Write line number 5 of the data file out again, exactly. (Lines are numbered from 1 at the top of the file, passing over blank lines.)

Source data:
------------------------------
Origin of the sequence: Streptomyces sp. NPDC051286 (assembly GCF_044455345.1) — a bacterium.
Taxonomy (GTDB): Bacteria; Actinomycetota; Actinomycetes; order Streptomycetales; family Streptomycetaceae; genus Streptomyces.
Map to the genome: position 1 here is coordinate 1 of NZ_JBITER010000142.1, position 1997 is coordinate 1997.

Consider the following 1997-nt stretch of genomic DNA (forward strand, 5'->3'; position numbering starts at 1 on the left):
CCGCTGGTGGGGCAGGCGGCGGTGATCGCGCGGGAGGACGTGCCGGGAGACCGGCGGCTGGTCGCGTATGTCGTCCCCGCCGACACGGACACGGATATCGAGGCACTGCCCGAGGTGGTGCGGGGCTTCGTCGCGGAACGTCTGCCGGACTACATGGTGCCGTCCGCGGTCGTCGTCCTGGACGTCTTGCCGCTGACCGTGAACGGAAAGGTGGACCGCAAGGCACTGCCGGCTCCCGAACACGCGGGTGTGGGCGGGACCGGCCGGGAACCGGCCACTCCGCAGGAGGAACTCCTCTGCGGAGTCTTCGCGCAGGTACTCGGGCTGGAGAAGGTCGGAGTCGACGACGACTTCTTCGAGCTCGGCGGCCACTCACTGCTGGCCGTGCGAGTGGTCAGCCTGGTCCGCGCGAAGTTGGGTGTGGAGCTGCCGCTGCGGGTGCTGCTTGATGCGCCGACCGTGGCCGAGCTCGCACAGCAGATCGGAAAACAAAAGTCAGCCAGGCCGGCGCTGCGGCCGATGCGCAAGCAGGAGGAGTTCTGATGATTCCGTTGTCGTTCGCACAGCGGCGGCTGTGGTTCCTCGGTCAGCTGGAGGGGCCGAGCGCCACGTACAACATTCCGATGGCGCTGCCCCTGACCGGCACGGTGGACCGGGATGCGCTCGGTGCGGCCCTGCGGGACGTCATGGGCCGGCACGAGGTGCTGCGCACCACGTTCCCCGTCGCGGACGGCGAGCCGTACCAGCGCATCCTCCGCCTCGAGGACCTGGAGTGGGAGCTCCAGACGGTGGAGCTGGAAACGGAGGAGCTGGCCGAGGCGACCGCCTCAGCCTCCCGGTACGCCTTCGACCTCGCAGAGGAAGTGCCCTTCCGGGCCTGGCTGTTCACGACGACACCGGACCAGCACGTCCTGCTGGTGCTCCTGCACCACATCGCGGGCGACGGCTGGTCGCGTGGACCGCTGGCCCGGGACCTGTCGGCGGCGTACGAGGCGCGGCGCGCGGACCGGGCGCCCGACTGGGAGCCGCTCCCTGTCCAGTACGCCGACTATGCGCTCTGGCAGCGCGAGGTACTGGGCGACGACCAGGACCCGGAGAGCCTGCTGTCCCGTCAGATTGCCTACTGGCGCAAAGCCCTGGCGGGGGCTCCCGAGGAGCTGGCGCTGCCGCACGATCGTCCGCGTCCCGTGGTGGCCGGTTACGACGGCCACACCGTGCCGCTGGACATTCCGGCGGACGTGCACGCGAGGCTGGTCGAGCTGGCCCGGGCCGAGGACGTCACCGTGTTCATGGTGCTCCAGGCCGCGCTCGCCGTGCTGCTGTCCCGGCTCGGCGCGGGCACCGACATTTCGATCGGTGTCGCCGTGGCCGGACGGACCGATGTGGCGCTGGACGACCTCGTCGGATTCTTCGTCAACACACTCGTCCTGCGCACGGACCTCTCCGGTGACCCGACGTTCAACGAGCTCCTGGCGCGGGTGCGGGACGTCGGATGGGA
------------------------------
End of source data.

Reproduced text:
CCGCTGGTGGGGCAGGCGGCGGTGATCGCGCGGGAGGACGTGCCGGGAGACCGGCGGCTGGTCGCGTATGTCGTCCCCGCCGACACGGACACGGATATCGAGGCACTGCCCGAGGTGGTGCGGGGCTTCGTCGCGGAACGTCTGCCGGACTACATGGTGCCGTCCGCGGTCGTCGTCCTGGACGTCTTGCCGCTGACCGTGAACGGAAAGGTGGACCGCAAGGCACTGCCGGCTCCCGAACACGCGGGTGTGGGCGGGACCGGCCGGGAACCGGCCACTCCGCAGGAGGAACTCCTCTGCGGAGTCTTCGCGCAGGTACTCGGGCTGGAGAAGGTCGGAGTCGACGACGACTTCTTCGAGCTCGGCGGCCACTCACTGCTGGCCGTGCGAGTGGTCAGCCTGGTCCGCGCGAAGTTGGGTGTGGAGCTGCCGCTGCGGGTGCTGCTTGATGCGCCGACCGTGGCCGAGCTCGCACAGCAGATCGGAAAACAAAAGTCAGCCAGGCCGGCGCTGCGGCCGATGCGCAAGCAGGAGGAGTTCTGATGATTCCGTTGTCGTTCGCACAGCGGCGGCTGTGGTTCCTCGGTCAGCTGGAGGGGCCGAGCGCCACGTACAACATTCCGATGGCGCTGCCCCTGACCGGCACGGTGGACCGGGATGCGCTCGGTGCGGCCCTGCGGGACGTCATGGGCCGGCACGAGGTGCTGCGCACCACGTTCCCCGTCGCGGACGGCGAGCCGTACCAGCGCATCCTCCGCCTCGAGGACCTGGAGTGGGAGCTCCAGACGGTGGAGCTGGAAACGGAGGAGCTGGCCGAGGCGACCGCCTCAGCCTCCCGGTACGCCTTCGACCTCGCAGAGGAAGTGCCCTTCCGGGCCTGGCTGTTCACGACGACACCGGACCAGCACGTCCTGCTGGTGCTCCTGCACCACATCGCGGGCGACGGCTGGTCGCGTGGACCGCTGGCCCGGGACCTGTCGGCGGCGTACGAGGCGCGGCGCGCGGACCGGGCGCCCGACTGGGAGCCGCTCCCTGTCCAGTACGCCGACTATGCGCTCTGGCAGCGCGAGGTACTGGGCGACGACCAGGACCCGGAGAGCCTGCTGTCCCGTCAGATTGCCTACTGGCGCAAAGCCCTGGCGGGGGCTCCCGAGGAGCTGGCGCTGCCGCACGATCGTCCGCGTCCCGTGGTGGCCGGTTACGACGGCCACACCGTGCCGCTGGACATTCCGGCGGACGTGCACGCGAGGCTGGTCGAGCTGGCCCGGGCCGAGGACGTCACCGTGTTCATGGTGCTCCAGGCCGCGCTCGCCGTGCTGCTGTCCCGGCTCGGCGCGGGCACCGACATTTCGATCGGTGTCGCCGTGGCCGGACGGACCGATGTGGCGCTGGACGACCTCGTCGGATTCTTCGTCAACACACTCGTCCTGCGCACGGACCTCTCCGGTGACCCGACGTTCAACGAGCTCCTGGCGCGGGTGCGGGACGTCGGATGGGA